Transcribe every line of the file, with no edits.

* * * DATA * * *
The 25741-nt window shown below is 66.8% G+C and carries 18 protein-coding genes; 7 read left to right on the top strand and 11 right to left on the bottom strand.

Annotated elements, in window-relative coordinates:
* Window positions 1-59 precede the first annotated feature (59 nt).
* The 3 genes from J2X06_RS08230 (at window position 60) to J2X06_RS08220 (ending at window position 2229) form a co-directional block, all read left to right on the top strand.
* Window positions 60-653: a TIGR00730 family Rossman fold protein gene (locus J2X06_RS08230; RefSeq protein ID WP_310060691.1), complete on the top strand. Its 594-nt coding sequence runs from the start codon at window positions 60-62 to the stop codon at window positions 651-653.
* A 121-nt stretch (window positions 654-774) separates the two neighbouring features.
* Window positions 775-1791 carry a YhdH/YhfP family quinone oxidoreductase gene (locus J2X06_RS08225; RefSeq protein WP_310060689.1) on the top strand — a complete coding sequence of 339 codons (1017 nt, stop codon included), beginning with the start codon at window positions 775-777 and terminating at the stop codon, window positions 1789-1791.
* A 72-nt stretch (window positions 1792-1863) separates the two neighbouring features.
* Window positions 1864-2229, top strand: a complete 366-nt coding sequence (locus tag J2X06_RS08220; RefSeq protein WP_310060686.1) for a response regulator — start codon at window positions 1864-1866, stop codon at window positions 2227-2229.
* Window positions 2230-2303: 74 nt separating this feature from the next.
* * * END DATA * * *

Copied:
The 25741-nt window shown below is 66.8% G+C and carries 18 protein-coding genes; 7 read left to right on the top strand and 11 right to left on the bottom strand.

Annotated elements, in window-relative coordinates:
* Window positions 1-59 precede the first annotated feature (59 nt).
* The 3 genes from J2X06_RS08230 (at window position 60) to J2X06_RS08220 (ending at window position 2229) form a co-directional block, all read left to right on the top strand.
* Window positions 60-653: a TIGR00730 family Rossman fold protein gene (locus J2X06_RS08230; RefSeq protein ID WP_310060691.1), complete on the top strand. Its 594-nt coding sequence runs from the start codon at window positions 60-62 to the stop codon at window positions 651-653.
* A 121-nt stretch (window positions 654-774) separates the two neighbouring features.
* Window positions 775-1791 carry a YhdH/YhfP family quinone oxidoreductase gene (locus J2X06_RS08225; RefSeq protein WP_310060689.1) on the top strand — a complete coding sequence of 339 codons (1017 nt, stop codon included), beginning with the start codon at window positions 775-777 and terminating at the stop codon, window positions 1789-1791.
* A 72-nt stretch (window positions 1792-1863) separates the two neighbouring features.
* Window positions 1864-2229, top strand: a complete 366-nt coding sequence (locus tag J2X06_RS08220; RefSeq protein WP_310060686.1) for a response regulator — start codon at window positions 1864-1866, stop codon at window positions 2227-2229.
* Window positions 2230-2303: 74 nt separating this feature from the next.